In terms of exposure to peripheral European countries we have very little direct exposure but could suffer "collateral damage" if government debt restructuring leads to ratings downgrades or even bankruptcies among private-sector institutions to which the banks are creditors. And remember, a 10% balance sheet loss in the banking sector is equivalent to 80% of our GDP and about 4 years of tax receipts.
But there is yet another particularity of our small nation that is not apparent unless you live there. When I think of a typical Swiss household, the best description that comes to mind is “high earner with no assets”. Our households are somewhat similar to our banking system in the way that we have elevated earnings but a very little capital base to fall back on. In Geneva, a 100 square meter apartment is rented for over USD3’500 providing of course you can find one as we have a vacancy rate that ranges between 0.15% and 0.25%. I can’t remember a time where vacancy has not been officially considered as in “crisis”. Finding an apartment in Geneva can take anywhere between a year and, well, never.
What’s the usual asset of all households in developed nations? Home sweet home. In Switzerland, the home ownership rate is below 40%, the lowest of any non-communist country. In Geneva, it’s below 15%, fifteen percent, not a typo. The reason? Suppose that you are in your thirties and you wish to buy an apartment. The average price in Geneva is anywhere between CHF10’000 and CHF15’000 per square meter meaning that if you plan to have any children, its going to be impossible to find anything below at least one million. The minimum down payment in Switzerland is 20%, so if you add taxes and other legal fees you need to have aside a good quarter million and generally more .
Needless to say, few have that kind of money aside in there 30’s. To somewhat “promote” home ownership, we are allowed to take out all our retirement savings (somewhat similar to a 401k in the US) for the purchase of our primary residence. Of course, before your 40’s, retirement savings are nowhere sufficient so you will eventually have to ask your family for a “little” help. If you are amongst the lucky few that have managed to put together this down payment you will be the proud owner of your home.
Now when I say owner, I mean the proud owner of a very big mortgage, which is generally amortized by only 1% a year and for tax reasons is transferred into a special retirement savings account. Anything above one percent, even with the current record low 2.3% annual interest (with 10 year Swiss rates at 0.85%, now below even Japanese rates) and you might have to choose between paying the mortgage and eating a steak now and again. In addition, it’s precisely for the tax benefits of this gigantic liability that anyone still tries buying at these extravagant prices.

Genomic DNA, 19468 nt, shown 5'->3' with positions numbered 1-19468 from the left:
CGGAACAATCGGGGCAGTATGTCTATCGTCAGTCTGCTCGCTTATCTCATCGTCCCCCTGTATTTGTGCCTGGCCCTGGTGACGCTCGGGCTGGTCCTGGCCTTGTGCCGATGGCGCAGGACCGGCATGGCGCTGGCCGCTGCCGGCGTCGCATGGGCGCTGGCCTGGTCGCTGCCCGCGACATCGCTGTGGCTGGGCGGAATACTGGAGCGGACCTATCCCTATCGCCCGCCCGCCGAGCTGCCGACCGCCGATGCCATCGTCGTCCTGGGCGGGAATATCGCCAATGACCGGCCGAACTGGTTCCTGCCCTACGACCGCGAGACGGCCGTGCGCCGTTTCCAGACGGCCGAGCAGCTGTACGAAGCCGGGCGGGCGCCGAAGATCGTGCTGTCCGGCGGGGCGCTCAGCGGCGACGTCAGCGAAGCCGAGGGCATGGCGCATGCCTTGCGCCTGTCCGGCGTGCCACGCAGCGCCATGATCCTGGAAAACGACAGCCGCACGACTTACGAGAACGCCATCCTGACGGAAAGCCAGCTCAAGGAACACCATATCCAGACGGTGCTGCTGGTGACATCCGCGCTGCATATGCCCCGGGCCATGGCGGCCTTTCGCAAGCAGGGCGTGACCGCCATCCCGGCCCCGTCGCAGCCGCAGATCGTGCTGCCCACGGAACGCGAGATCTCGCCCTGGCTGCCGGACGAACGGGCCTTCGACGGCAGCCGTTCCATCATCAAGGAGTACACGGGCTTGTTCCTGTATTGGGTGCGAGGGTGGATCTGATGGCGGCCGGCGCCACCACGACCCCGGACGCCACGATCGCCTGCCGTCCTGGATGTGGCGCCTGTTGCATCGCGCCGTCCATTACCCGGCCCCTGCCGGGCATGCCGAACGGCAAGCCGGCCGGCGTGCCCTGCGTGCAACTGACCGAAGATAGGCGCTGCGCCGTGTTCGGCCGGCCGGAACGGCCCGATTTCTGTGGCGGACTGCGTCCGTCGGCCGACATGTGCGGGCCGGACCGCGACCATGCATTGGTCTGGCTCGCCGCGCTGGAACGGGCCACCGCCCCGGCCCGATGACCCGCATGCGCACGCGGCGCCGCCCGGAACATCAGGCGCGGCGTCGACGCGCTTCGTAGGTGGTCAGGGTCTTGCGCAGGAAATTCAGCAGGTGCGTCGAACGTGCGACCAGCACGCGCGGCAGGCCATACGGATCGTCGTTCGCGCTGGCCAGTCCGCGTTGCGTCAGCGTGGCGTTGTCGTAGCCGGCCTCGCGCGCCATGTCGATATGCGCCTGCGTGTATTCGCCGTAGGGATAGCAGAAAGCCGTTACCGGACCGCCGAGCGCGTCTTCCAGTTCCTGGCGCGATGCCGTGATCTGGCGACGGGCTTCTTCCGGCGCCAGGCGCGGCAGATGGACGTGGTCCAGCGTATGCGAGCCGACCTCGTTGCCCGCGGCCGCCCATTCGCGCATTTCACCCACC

Real estate prices in the “big” cities of Geneva and Zurich have risen by 7.6% every year since 2000 and by almost 11% in 2010 alone (Switzerland’s real estate prices as a whole have risen by 4% yearly since 2000). Another interesting aspect is that real estate value to GDP is the highest in the world at about 100% of our GDP.
But there is yet another most important particularity that goes too often unnoticed. Switzerland has one of the largest foreign resident population in the world, 20% of the population. They work essentially in international organizations, corporations and financial institutions, which happen to all be relatively well-paid jobs. Given that homes are mostly unaffordable for residents, you can guess who is boosting demand for housing.
Switzerland experienced a real estate crash 20 years ago that took many local financial institutions, particularly cantonal banks, years to recover from. It was in 1993, following double digit gain in prices in the late 80’s and early 90’s for the exact same reason as today: extremely low long rates, but still twice as high as today. A significant recession followed and real estate prices fell 6% annually until 2000. At the time, 76% of mortgages were variable rate mortgages, so when the SNB took up interest rates above 7% to reign in inflation, the impact was severe.
You might have guessed by now why I have described in length this Swiss home ownership structure. All the ingredients of a huge real estate bubble are brought together in our small safe haven. In a small real estate market, where demand is mostly from foreigners, the friction point between supply and demand is extremely thin. Although you have an initial sizable down payment, many buyers can simply not support any rise in interest rates let alone try to amortize their mortgage. In such a configuration, if prices start falling they will fall hard and fast. You don’t need much for the pendulum to start swinging the other way.
By offering a free exit out of euros thereby artificially increasing the demand for Swiss government bonds (and more than doubling the money supply in the process), the SNB might have dug itself in a hole. Whether it’s the uncontrolled real estate bubble or the free falling euro, the SNB will be on the hook.
My two cents is either go to New York to do some shopping or sell the swissie short against dollar. And then go do your shopping.